The University of South Australia’s Centre for Cancer Biology (CCB) and aligned research in Biochemistry and Cell Biology, Clinical Sciences and Pharmacology and Pharmaceutical Sciences have all earned the highest possible world-class rating in the 2015 the latest Excellence in Research for Australia (ERA) results.
The rating places research work at the CCB and research concentrations across the University’s Division of Health and Sansom Institute in an elite field of world-class research in the vital area of cancer, including a wide range of specific cancers such as leukaemia and bone cancer and also a range of other serious diseases such as diabetes and epilepsy.
In total, UniSA achieved the top “5” rating for research excellence that is “well above world standard” in 16 research fields, an eightfold improvement in 5 ratings since the last time evaluation was performed in 2012.
UniSA Deputy Vice Chancellor: Research, Professor Tanya Monro says the remarkable improvement is evidence that UniSA is attracting and nurturing outstanding researchers and research leaders in its areas of strength.
“Our distinctive approach is to establish critical mass with excellence in research fields that are also areas of vital importance to the nation and to do so in partnership with the end-users of our research so that there is a pathway to impact,” Prof Monro says.
“We know that innovation in the diagnosis and treatment of cancer is a huge priority for the health sector because it is one of the leading causes of death in the nation.
“Innovation in this space has opened up a great wealth of knowledge and thanks to research, we now understand that cancer is not a single disease but one that has many variations.
“The kinds of personalised medicine UniSA researchers are developing will be vital in beating cancer but also in understanding and fighting other illnesses.
“UniSA’s research in this space is broad – everything from developing ingestible drugs that are more effectively absorbed by the gut, right through to unlocking the DNA origins of inheritable conditions such as epilepsy, or devising systems for drug delivery at a cellular level.
“We are committed to strengthening our research so that it is not only world-class, but is always focussed on supporting leading edge industry research and on bringing real benefits to people.”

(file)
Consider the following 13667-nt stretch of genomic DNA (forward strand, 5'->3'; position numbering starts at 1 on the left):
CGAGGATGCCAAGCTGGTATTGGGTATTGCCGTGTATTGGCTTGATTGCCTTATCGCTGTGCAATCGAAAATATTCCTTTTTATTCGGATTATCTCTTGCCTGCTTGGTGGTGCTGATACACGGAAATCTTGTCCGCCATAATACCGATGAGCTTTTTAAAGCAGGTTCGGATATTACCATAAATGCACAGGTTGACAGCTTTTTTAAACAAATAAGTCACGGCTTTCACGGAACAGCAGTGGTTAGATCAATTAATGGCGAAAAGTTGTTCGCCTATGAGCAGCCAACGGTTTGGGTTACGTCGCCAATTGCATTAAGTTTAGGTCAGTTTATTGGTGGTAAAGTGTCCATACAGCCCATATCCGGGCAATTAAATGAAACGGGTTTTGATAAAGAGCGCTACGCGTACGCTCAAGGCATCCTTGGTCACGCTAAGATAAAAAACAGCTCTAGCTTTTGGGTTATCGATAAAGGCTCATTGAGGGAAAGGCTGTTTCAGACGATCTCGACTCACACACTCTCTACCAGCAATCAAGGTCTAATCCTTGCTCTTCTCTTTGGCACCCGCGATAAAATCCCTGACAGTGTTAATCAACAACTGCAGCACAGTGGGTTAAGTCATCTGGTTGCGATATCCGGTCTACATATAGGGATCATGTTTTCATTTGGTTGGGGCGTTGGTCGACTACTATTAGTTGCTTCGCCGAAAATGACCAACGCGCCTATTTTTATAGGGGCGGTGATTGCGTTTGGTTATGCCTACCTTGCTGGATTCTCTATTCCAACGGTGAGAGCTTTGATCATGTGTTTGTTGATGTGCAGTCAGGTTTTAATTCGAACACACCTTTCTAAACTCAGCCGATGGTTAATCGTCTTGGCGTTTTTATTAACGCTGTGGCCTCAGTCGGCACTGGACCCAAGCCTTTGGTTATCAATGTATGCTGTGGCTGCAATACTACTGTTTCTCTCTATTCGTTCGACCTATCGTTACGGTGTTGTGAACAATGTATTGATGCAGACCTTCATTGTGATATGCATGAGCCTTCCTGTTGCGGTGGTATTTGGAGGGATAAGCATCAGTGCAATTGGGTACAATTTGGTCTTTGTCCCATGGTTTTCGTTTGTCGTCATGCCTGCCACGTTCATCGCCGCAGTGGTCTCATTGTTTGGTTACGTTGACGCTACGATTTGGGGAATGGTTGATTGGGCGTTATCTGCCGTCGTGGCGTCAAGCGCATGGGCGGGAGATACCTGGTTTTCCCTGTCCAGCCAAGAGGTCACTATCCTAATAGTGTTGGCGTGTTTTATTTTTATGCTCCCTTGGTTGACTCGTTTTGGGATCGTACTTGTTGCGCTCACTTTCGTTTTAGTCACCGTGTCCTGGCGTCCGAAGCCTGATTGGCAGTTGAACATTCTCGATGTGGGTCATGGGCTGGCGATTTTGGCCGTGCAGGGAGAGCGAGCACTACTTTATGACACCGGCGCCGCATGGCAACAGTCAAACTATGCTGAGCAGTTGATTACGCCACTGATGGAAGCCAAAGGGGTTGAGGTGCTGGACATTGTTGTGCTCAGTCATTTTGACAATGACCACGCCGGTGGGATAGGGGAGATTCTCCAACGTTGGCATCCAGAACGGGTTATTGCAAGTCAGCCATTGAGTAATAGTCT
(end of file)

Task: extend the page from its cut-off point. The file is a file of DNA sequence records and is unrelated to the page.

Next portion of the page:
UniSA Vice Chancellor Professor David Lloyd says the results reaffirm the University’s commitment to undertaking research that is both high quality, and relevant.
“We have taken on board the Government’s agenda and our community’s need to advance knowledge in key areas and these results show we are delivering in those areas,” Prof Lloyd says.
“In health that includes top results for our research into diet, nutrition and exercise, psychology and neuroscience, pharmacology and nursing.
“The University has also earned an above world-class rating for research that is supporting a cleaner more efficient mining and resources sector, rapid innovations in solar technology, huge advances in the development of new materials that support new green industries, and innovations and advances in bio-nanotechnology that are revolutionising our approaches to drug development, wound treatments and biosecurity.
“We are building the expertise to make the kind of contribution that transforms society by supporting better outcomes for all Australians, the development of new industries and a more prosperous nation.
“In Australia universities have a pivotal role in powering enterprise through the development of new knowledge and at UniSA we see this as central to our research culture.”
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Research from the Centre for Cancer Biology
The DNA of metastasis
Just why and how cancers spread and grow is one of the most important factors in reducing mortality from the disease.
Groundbreaking cell biology research and the Centre for Cancer Biology’s gene regulation laboratory has uncovered how circular RNAs, or ribonucleic acids, which are found in all tissues in the body, play a role in the orderly function of cells.
Using next generation gene sequencing technology, they have discovered that while circular RNA molecules are usually produced in a highly controlled way, their numbers increase dramatically when cells undergo epithelial-mesenchymal transition (EMT), allowing them to break free of their polarity and gain migratory or invasive properties.
Our researchers have also discovered a protein called Quaking that controls the circularisation process. These two factors, mapping how RNAs are made and how their production and movement is controlled, has given researchers important new avenues to explore in their quest to block the spread of cancers.
The Centre for Cancer Biology is a strategic partnership between UniSA and SA Pathology.